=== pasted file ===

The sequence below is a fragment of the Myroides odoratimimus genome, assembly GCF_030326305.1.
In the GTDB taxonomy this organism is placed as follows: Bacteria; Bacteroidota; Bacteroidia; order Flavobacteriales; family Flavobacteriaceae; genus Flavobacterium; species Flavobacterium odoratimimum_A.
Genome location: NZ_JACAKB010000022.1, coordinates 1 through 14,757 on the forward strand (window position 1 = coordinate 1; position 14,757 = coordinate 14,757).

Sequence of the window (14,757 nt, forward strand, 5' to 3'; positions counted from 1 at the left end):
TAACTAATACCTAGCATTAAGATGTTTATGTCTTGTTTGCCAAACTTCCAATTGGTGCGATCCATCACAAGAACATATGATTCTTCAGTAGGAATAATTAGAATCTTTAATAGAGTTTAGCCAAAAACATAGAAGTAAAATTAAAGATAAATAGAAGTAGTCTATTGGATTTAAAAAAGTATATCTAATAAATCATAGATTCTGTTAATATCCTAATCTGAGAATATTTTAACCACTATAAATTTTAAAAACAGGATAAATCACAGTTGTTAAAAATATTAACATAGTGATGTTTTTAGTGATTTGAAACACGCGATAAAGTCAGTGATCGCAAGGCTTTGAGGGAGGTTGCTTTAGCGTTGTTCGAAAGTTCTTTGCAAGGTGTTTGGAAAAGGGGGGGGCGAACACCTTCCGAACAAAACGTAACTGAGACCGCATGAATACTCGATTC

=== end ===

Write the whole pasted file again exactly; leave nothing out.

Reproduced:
The sequence below is a fragment of the Myroides odoratimimus genome, assembly GCF_030326305.1.
In the GTDB taxonomy this organism is placed as follows: Bacteria; Bacteroidota; Bacteroidia; order Flavobacteriales; family Flavobacteriaceae; genus Flavobacterium; species Flavobacterium odoratimimum_A.
Genome location: NZ_JACAKB010000022.1, coordinates 1 through 14,757 on the forward strand (window position 1 = coordinate 1; position 14,757 = coordinate 14,757).

Sequence of the window (14,757 nt, forward strand, 5' to 3'; positions counted from 1 at the left end):
TAACTAATACCTAGCATTAAGATGTTTATGTCTTGTTTGCCAAACTTCCAATTGGTGCGATCCATCACAAGAACATATGATTCTTCAGTAGGAATAATTAGAATCTTTAATAGAGTTTAGCCAAAAACATAGAAGTAAAATTAAAGATAAATAGAAGTAGTCTATTGGATTTAAAAAAGTATATCTAATAAATCATAGATTCTGTTAATATCCTAATCTGAGAATATTTTAACCACTATAAATTTTAAAAACAGGATAAATCACAGTTGTTAAAAATATTAACATAGTGATGTTTTTAGTGATTTGAAACACGCGATAAAGTCAGTGATCGCAAGGCTTTGAGGGAGGTTGCTTTAGCGTTGTTCGAAAGTTCTTTGCAAGGTGTTTGGAAAAGGGGGGGGCGAACACCTTCCGAACAAAACGTAACTGAGACCGCATGAATACTCGATTC